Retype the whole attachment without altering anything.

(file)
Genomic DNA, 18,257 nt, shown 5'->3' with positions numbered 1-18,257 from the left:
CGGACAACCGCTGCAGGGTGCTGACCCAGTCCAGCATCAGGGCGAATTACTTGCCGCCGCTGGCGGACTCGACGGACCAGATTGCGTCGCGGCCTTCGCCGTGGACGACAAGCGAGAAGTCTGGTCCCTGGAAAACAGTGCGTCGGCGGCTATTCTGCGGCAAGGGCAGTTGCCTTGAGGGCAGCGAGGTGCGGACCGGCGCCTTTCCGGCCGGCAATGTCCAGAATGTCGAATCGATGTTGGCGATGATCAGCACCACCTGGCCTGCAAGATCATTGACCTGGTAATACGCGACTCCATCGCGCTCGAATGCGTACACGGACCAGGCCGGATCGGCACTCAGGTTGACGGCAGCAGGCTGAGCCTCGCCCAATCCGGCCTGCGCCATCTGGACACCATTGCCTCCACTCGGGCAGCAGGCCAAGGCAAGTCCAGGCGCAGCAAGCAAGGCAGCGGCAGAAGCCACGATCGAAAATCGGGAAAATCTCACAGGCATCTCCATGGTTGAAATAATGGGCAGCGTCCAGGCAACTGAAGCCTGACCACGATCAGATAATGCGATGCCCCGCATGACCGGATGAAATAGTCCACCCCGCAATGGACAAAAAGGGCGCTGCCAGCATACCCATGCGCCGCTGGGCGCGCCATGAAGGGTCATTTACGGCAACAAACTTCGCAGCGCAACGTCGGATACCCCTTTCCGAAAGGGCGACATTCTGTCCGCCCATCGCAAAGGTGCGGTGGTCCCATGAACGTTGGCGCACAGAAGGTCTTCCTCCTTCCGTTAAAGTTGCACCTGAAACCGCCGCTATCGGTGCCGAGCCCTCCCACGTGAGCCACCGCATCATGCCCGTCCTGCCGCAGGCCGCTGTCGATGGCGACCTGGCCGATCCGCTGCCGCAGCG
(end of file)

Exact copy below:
Genomic DNA, 18,257 nt, shown 5'->3' with positions numbered 1-18,257 from the left:
CGGACAACCGCTGCAGGGTGCTGACCCAGTCCAGCATCAGGGCGAATTACTTGCCGCCGCTGGCGGACTCGACGGACCAGATTGCGTCGCGGCCTTCGCCGTGGACGACAAGCGAGAAGTCTGGTCCCTGGAAAACAGTGCGTCGGCGGCTATTCTGCGGCAAGGGCAGTTGCCTTGAGGGCAGCGAGGTGCGGACCGGCGCCTTTCCGGCCGGCAATGTCCAGAATGTCGAATCGATGTTGGCGATGATCAGCACCACCTGGCCTGCAAGATCATTGACCTGGTAATACGCGACTCCATCGCGCTCGAATGCGTACACGGACCAGGCCGGATCGGCACTCAGGTTGACGGCAGCAGGCTGAGCCTCGCCCAATCCGGCCTGCGCCATCTGGACACCATTGCCTCCACTCGGGCAGCAGGCCAAGGCAAGTCCAGGCGCAGCAAGCAAGGCAGCGGCAGAAGCCACGATCGAAAATCGGGAAAATCTCACAGGCATCTCCATGGTTGAAATAATGGGCAGCGTCCAGGCAACTGAAGCCTGACCACGATCAGATAATGCGATGCCCCGCATGACCGGATGAAATAGTCCACCCCGCAATGGACAAAAAGGGCGCTGCCAGCATACCCATGCGCCGCTGGGCGCGCCATGAAGGGTCATTTACGGCAACAAACTTCGCAGCGCAACGTCGGATACCCCTTTCCGAAAGGGCGACATTCTGTCCGCCCATCGCAAAGGTGCGGTGGTCCCATGAACGTTGGCGCACAGAAGGTCTTCCTCCTTCCGTTAAAGTTGCACCTGAAACCGCCGCTATCGGTGCCGAGCCCTCCCACGTGAGCCACCGCATCATGCCCGTCCTGCCGCAGGCCGCTGTCGATGGCGACCTGGCCGATCCGCTGCCGCAGCG